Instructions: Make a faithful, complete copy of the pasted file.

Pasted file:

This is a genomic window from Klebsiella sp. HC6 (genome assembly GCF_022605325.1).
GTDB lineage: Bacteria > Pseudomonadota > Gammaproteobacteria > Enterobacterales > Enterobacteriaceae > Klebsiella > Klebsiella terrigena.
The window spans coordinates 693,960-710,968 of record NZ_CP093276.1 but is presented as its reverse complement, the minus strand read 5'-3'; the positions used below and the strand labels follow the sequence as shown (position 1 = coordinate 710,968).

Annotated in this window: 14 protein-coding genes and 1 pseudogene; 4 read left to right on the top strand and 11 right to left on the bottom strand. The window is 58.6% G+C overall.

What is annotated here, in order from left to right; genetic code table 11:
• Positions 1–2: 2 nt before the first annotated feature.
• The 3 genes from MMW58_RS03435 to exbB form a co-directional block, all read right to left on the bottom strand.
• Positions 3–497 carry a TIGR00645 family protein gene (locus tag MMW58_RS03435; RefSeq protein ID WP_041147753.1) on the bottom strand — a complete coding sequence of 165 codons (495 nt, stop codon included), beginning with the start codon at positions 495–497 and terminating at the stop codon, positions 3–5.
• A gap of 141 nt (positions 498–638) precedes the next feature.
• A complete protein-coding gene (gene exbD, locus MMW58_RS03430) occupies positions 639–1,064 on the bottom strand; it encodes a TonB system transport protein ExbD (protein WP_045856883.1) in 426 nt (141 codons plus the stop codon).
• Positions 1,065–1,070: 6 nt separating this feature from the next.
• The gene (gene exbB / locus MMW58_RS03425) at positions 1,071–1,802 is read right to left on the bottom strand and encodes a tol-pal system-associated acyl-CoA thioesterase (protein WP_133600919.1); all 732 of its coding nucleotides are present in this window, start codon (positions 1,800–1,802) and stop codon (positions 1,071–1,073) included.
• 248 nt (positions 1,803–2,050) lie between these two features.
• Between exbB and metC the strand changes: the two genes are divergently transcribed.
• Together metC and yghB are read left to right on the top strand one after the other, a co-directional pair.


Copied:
This is a genomic window from Klebsiella sp. HC6 (genome assembly GCF_022605325.1).
GTDB lineage: Bacteria > Pseudomonadota > Gammaproteobacteria > Enterobacterales > Enterobacteriaceae > Klebsiella > Klebsiella terrigena.
The window spans coordinates 693,960-710,968 of record NZ_CP093276.1 but is presented as its reverse complement, the minus strand read 5'-3'; the positions used below and the strand labels follow the sequence as shown (position 1 = coordinate 710,968).

Annotated in this window: 14 protein-coding genes and 1 pseudogene; 4 read left to right on the top strand and 11 right to left on the bottom strand. The window is 58.6% G+C overall.

What is annotated here, in order from left to right; genetic code table 11:
• Positions 1–2: 2 nt before the first annotated feature.
• The 3 genes from MMW58_RS03435 to exbB form a co-directional block, all read right to left on the bottom strand.
• Positions 3–497 carry a TIGR00645 family protein gene (locus tag MMW58_RS03435; RefSeq protein ID WP_041147753.1) on the bottom strand — a complete coding sequence of 165 codons (495 nt, stop codon included), beginning with the start codon at positions 495–497 and terminating at the stop codon, positions 3–5.
• A gap of 141 nt (positions 498–638) precedes the next feature.
• A complete protein-coding gene (gene exbD, locus MMW58_RS03430) occupies positions 639–1,064 on the bottom strand; it encodes a TonB system transport protein ExbD (protein WP_045856883.1) in 426 nt (141 codons plus the stop codon).
• Positions 1,065–1,070: 6 nt separating this feature from the next.
• The gene (gene exbB / locus MMW58_RS03425) at positions 1,071–1,802 is read right to left on the bottom strand and encodes a tol-pal system-associated acyl-CoA thioesterase (protein WP_133600919.1); all 732 of its coding nucleotides are present in this window, start codon (positions 1,800–1,802) and stop codon (positions 1,071–1,073) included.
• 248 nt (positions 1,803–2,050) lie between these two features.
• Between exbB and metC the strand changes: the two genes are divergently transcribed.
• Together metC and yghB are read left to right on the top strand one after the other, a co-directional pair.